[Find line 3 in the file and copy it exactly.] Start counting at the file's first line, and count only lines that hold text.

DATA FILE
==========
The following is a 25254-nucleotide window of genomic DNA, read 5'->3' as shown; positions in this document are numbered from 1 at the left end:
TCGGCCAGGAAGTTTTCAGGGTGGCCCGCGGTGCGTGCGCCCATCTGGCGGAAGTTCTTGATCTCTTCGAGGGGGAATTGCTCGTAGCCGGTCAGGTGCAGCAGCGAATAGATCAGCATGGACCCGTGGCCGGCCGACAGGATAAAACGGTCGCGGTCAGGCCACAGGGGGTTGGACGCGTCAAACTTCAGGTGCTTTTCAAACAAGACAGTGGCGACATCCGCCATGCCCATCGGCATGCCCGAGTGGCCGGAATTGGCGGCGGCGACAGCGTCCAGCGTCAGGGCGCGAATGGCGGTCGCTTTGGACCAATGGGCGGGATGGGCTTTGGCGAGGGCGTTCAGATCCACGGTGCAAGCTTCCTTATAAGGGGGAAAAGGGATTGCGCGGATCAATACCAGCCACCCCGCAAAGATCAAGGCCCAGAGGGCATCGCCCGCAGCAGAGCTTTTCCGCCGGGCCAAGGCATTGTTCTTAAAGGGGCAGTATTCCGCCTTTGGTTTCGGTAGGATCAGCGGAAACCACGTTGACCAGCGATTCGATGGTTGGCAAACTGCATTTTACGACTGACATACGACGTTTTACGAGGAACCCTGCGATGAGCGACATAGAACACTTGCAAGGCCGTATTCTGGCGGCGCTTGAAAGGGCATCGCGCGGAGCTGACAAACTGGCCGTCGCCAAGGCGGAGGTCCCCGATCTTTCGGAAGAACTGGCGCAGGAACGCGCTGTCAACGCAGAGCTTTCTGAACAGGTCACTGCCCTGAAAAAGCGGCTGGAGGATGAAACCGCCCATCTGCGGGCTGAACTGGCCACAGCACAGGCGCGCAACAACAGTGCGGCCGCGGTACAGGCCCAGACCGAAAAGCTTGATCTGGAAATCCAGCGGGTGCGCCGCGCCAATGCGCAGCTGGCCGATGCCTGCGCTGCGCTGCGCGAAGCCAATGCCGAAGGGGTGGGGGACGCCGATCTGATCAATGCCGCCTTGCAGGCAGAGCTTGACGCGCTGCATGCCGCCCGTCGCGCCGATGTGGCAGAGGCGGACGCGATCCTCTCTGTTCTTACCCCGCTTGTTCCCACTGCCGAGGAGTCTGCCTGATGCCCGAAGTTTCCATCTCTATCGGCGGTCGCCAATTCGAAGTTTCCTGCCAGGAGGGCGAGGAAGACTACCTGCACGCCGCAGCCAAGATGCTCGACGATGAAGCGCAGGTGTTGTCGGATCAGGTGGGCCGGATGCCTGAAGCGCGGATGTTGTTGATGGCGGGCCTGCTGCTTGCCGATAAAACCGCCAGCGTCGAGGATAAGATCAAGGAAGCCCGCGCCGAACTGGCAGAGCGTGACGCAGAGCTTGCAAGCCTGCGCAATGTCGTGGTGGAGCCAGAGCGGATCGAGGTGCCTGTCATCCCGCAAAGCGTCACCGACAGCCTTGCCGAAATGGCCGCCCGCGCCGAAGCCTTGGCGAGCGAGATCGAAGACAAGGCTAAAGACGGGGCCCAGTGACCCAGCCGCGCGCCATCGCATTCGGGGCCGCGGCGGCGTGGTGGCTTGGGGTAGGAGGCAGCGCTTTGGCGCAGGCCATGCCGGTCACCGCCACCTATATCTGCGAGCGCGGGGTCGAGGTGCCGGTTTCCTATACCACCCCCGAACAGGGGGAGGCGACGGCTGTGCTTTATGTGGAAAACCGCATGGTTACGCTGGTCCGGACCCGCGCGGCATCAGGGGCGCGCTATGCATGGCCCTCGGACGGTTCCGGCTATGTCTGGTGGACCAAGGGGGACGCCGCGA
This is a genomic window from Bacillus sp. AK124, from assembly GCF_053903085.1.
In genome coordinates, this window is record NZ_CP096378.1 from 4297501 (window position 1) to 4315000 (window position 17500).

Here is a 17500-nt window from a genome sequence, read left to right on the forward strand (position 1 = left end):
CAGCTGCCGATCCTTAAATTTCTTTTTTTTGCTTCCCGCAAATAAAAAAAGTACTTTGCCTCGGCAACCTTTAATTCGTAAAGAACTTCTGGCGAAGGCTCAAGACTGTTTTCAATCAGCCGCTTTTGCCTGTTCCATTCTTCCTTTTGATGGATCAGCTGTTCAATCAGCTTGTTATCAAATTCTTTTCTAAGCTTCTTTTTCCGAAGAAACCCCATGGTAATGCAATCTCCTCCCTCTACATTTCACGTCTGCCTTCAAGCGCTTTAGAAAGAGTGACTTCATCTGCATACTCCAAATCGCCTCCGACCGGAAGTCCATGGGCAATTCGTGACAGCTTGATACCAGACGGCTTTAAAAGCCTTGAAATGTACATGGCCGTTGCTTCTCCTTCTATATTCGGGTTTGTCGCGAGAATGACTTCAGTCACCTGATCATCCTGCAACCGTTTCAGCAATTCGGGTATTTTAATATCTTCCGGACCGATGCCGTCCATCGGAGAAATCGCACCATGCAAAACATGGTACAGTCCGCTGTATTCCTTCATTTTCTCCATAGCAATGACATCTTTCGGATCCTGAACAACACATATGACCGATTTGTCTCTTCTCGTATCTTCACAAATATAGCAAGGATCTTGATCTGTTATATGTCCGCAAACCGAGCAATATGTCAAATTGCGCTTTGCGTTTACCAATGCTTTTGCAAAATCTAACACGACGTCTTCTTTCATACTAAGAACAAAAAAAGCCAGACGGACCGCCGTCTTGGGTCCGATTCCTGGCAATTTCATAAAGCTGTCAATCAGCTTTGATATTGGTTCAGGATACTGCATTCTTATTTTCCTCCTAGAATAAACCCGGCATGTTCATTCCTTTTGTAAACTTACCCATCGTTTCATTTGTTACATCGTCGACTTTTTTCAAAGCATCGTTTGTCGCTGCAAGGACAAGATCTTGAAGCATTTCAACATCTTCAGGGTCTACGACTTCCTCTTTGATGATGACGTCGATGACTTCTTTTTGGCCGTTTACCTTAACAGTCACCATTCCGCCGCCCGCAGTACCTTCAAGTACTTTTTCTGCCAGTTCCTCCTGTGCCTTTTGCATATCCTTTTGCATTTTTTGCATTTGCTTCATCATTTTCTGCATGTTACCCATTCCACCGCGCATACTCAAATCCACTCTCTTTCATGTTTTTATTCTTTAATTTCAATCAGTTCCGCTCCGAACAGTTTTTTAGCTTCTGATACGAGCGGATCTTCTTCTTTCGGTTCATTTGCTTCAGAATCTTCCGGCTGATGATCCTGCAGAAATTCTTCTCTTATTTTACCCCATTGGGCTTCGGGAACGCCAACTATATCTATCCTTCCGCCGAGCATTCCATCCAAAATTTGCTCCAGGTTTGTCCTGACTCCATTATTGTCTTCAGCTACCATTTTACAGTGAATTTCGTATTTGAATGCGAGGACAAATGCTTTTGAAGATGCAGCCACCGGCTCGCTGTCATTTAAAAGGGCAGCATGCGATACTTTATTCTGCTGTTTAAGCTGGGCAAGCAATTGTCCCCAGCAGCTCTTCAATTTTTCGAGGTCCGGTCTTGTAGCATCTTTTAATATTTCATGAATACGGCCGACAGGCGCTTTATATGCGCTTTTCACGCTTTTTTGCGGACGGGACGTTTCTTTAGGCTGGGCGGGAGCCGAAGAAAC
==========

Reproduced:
This is a genomic window from Bacillus sp. AK124, from assembly GCF_053903085.1.